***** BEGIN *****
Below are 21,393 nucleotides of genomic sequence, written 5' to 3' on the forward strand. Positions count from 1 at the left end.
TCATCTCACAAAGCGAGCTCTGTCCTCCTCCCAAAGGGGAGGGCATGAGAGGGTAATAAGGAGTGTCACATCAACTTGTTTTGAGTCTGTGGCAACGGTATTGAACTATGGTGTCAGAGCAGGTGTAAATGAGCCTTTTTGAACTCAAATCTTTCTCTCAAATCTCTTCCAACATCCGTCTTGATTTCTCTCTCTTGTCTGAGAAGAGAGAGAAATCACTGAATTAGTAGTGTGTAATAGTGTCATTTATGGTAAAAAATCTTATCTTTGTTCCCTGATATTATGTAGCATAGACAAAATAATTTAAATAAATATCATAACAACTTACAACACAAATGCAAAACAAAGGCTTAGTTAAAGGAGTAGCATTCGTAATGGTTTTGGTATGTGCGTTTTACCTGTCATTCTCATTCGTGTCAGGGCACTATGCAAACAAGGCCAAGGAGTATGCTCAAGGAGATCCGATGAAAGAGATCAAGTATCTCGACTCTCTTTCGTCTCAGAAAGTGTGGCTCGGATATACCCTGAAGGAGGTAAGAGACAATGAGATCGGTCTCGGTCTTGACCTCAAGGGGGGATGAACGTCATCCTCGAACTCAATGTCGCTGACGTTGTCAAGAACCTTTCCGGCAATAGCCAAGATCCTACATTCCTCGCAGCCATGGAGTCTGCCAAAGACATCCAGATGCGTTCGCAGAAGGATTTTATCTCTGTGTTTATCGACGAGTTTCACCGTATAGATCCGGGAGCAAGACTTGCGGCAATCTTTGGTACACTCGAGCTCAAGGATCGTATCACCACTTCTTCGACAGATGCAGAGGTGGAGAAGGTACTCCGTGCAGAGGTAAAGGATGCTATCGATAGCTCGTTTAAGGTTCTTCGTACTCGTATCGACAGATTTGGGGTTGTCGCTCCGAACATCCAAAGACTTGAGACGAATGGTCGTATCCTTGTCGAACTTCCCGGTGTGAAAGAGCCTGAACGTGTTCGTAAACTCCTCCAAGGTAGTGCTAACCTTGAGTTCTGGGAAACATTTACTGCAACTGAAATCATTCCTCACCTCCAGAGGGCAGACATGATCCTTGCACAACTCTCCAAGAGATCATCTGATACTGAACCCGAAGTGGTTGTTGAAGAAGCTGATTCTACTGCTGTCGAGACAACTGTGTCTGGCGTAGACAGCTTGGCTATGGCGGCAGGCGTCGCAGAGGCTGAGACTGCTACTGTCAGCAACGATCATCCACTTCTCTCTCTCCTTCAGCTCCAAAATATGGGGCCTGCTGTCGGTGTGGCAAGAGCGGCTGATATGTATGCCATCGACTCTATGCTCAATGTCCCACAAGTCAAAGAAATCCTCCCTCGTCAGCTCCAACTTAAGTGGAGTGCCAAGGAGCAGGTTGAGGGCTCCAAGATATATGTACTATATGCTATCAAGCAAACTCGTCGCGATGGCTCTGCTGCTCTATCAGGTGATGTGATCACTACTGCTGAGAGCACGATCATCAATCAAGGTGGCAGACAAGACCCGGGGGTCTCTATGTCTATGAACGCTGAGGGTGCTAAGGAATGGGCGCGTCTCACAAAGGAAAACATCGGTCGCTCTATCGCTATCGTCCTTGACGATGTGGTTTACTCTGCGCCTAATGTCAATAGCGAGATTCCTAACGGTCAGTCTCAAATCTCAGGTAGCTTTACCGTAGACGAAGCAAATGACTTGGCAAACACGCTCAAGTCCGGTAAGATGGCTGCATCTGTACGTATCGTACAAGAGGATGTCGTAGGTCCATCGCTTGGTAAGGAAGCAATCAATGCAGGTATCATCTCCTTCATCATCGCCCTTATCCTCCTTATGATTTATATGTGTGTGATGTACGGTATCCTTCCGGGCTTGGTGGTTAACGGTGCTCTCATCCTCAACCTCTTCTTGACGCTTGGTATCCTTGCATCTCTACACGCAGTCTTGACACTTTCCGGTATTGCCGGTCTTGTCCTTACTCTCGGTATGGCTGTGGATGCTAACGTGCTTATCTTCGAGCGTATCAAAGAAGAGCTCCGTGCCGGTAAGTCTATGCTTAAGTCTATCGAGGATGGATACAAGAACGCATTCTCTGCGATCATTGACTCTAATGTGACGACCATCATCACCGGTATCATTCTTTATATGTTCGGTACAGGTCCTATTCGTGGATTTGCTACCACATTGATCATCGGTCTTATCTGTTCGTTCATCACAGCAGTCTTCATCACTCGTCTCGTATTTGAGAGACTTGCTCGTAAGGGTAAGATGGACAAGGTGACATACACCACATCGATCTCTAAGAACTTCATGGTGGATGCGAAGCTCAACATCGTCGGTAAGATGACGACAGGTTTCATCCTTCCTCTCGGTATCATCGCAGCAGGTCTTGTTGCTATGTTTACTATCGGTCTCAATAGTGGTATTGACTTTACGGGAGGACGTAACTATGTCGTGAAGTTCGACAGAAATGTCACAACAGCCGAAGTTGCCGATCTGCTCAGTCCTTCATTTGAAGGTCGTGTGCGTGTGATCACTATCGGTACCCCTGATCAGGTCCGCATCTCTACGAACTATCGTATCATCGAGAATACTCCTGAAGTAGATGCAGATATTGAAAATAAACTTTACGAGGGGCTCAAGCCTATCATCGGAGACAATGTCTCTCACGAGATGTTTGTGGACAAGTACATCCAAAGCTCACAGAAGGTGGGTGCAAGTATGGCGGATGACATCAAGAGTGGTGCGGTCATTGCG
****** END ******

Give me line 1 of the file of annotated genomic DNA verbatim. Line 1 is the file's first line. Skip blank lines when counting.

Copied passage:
Below are 21,393 nucleotides of genomic sequence, written 5' to 3' on the forward strand. Positions count from 1 at the left end.